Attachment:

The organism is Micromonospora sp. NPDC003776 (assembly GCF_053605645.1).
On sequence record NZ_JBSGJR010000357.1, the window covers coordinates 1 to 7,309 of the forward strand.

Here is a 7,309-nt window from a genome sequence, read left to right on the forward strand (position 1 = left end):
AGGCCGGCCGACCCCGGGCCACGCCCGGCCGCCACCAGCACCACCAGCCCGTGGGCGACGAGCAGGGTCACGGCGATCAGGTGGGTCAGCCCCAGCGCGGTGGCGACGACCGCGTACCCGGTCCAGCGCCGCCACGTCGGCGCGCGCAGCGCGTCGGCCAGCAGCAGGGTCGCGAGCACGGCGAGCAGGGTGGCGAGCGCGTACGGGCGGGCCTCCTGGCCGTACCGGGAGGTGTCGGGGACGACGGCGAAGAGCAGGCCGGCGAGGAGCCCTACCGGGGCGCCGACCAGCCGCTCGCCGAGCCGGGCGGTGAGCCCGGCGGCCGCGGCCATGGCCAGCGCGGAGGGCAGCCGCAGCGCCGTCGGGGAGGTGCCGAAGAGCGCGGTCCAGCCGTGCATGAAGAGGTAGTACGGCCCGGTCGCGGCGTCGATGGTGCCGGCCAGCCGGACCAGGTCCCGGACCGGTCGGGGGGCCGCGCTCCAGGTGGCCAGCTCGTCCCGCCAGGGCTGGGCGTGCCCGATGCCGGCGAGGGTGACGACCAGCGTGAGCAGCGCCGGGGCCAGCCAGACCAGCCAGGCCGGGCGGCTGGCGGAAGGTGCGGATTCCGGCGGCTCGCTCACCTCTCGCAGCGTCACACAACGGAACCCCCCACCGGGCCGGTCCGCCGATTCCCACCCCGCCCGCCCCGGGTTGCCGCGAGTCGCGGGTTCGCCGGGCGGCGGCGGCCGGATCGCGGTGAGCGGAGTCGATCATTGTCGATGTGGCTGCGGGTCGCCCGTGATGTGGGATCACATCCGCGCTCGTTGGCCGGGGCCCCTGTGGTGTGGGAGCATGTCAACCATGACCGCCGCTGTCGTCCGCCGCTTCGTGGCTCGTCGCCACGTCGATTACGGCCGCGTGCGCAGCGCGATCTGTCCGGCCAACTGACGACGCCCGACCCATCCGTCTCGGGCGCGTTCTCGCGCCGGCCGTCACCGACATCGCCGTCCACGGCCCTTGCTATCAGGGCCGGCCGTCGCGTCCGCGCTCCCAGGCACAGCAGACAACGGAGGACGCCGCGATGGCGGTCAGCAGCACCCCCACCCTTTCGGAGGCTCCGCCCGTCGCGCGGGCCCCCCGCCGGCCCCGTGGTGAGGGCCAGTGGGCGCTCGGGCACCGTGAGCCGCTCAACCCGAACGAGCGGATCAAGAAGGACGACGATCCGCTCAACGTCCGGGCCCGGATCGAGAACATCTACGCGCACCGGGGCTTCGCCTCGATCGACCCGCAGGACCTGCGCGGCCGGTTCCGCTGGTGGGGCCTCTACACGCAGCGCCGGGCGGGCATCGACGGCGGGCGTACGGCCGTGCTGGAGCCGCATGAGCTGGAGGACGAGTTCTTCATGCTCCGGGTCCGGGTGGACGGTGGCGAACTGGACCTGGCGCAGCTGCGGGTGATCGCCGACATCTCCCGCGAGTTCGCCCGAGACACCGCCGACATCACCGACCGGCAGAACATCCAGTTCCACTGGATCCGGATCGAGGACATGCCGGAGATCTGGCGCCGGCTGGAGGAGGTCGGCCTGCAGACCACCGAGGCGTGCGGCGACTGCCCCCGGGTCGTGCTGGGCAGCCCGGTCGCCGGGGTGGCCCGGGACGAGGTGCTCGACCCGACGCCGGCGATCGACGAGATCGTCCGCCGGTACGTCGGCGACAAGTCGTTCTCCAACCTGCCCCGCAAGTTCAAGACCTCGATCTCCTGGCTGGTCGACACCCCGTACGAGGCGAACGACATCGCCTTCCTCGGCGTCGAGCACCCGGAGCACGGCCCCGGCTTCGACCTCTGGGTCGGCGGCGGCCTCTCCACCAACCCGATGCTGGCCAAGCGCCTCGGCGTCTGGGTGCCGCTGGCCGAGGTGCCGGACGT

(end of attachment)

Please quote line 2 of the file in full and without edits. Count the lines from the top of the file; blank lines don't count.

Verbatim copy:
On sequence record NZ_JBSGJR010000357.1, the window covers coordinates 1 to 7,309 of the forward strand.